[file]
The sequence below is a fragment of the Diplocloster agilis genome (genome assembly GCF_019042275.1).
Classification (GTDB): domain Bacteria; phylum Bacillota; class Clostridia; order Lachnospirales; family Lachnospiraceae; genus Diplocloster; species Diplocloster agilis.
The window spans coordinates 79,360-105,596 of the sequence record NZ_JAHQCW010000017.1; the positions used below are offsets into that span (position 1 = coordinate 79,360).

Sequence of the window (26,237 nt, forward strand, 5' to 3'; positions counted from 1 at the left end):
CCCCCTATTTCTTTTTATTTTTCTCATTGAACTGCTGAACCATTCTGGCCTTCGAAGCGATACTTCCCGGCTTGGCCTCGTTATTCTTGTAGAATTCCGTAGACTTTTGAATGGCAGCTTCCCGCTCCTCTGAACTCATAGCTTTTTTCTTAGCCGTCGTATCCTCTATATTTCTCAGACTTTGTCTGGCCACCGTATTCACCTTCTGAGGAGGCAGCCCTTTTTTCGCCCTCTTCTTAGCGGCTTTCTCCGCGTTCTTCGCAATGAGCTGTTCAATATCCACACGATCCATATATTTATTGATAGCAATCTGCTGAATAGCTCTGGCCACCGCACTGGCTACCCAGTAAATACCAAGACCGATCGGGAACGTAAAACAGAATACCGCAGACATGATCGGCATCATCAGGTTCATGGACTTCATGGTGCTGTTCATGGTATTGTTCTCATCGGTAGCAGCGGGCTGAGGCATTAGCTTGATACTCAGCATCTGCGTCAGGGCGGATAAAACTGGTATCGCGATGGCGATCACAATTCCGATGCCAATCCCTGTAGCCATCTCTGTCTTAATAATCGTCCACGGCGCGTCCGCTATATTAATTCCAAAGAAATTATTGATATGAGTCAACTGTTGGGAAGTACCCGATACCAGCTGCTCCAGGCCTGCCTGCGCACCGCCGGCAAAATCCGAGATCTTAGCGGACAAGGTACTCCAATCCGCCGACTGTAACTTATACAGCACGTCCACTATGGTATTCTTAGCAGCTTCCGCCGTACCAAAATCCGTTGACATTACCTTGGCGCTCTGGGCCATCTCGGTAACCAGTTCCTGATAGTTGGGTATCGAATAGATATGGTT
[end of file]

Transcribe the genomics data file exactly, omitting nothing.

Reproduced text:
The sequence below is a fragment of the Diplocloster agilis genome (genome assembly GCF_019042275.1).
Classification (GTDB): domain Bacteria; phylum Bacillota; class Clostridia; order Lachnospirales; family Lachnospiraceae; genus Diplocloster; species Diplocloster agilis.
The window spans coordinates 79,360-105,596 of the sequence record NZ_JAHQCW010000017.1; the positions used below are offsets into that span (position 1 = coordinate 79,360).

Sequence of the window (26,237 nt, forward strand, 5' to 3'; positions counted from 1 at the left end):
CCCCCTATTTCTTTTTATTTTTCTCATTGAACTGCTGAACCATTCTGGCCTTCGAAGCGATACTTCCCGGCTTGGCCTCGTTATTCTTGTAGAATTCCGTAGACTTTTGAATGGCAGCTTCCCGCTCCTCTGAACTCATAGCTTTTTTCTTAGCCGTCGTATCCTCTATATTTCTCAGACTTTGTCTGGCCACCGTATTCACCTTCTGAGGAGGCAGCCCTTTTTTCGCCCTCTTCTTAGCGGCTTTCTCCGCGTTCTTCGCAATGAGCTGTTCAATATCCACACGATCCATATATTTATTGATAGCAATCTGCTGAATAGCTCTGGCCACCGCACTGGCTACCCAGTAAATACCAAGACCGATCGGGAACGTAAAACAGAATACCGCAGACATGATCGGCATCATCAGGTTCATGGACTTCATGGTGCTGTTCATGGTATTGTTCTCATCGGTAGCAGCGGGCTGAGGCATTAGCTTGATACTCAGCATCTGCGTCAGGGCGGATAAAACTGGTATCGCGATGGCGATCACAATTCCGATGCCAATCCCTGTAGCCATCTCTGTCTTAATAATCGTCCACGGCGCGTCCGCTATATTAATTCCAAAGAAATTATTGATATGAGTCAACTGTTGGGAAGTACCCGATACCAGCTGCTCCAGGCCTGCCTGCGCACCGCCGGCAAAATCCGAGATCTTAGCGGACAAGGTACTCCAATCCGCCGACTGTAACTTATACAGCACGTCCACTATGGTATTCTTAGCAGCTTCCGCCGTACCAAAATCCGTTGACATTACCTTGGCGCTCTGGGCCATCTCGGTAACCAGTTCCTGATAGTTGGGTATCGAATAGATATGGTT